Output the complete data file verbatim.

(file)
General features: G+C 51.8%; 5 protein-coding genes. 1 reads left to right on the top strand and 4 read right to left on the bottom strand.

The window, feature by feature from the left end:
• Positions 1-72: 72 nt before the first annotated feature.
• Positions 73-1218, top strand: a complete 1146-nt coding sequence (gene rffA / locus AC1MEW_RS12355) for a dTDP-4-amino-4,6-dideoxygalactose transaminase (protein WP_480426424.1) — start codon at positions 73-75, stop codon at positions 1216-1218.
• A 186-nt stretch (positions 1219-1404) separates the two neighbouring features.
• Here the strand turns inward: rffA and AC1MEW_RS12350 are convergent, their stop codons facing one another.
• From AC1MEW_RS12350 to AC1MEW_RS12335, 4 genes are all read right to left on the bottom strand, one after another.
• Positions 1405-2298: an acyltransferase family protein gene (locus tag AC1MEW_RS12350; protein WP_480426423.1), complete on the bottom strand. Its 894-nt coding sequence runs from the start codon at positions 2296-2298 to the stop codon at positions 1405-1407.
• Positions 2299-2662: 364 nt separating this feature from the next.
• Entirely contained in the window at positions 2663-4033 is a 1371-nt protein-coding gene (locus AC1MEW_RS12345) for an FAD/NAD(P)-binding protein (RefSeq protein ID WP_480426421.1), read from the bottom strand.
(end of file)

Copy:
General features: G+C 51.8%; 5 protein-coding genes. 1 reads left to right on the top strand and 4 read right to left on the bottom strand.

The window, feature by feature from the left end:
• Positions 1-72: 72 nt before the first annotated feature.
• Positions 73-1218, top strand: a complete 1146-nt coding sequence (gene rffA / locus AC1MEW_RS12355) for a dTDP-4-amino-4,6-dideoxygalactose transaminase (protein WP_480426424.1) — start codon at positions 73-75, stop codon at positions 1216-1218.
• A 186-nt stretch (positions 1219-1404) separates the two neighbouring features.
• Here the strand turns inward: rffA and AC1MEW_RS12350 are convergent, their stop codons facing one another.
• From AC1MEW_RS12350 to AC1MEW_RS12335, 4 genes are all read right to left on the bottom strand, one after another.
• Positions 1405-2298: an acyltransferase family protein gene (locus tag AC1MEW_RS12350; protein WP_480426423.1), complete on the bottom strand. Its 894-nt coding sequence runs from the start codon at positions 2296-2298 to the stop codon at positions 1405-1407.
• Positions 2299-2662: 364 nt separating this feature from the next.
• Entirely contained in the window at positions 2663-4033 is a 1371-nt protein-coding gene (locus AC1MEW_RS12345) for an FAD/NAD(P)-binding protein (RefSeq protein ID WP_480426421.1), read from the bottom strand.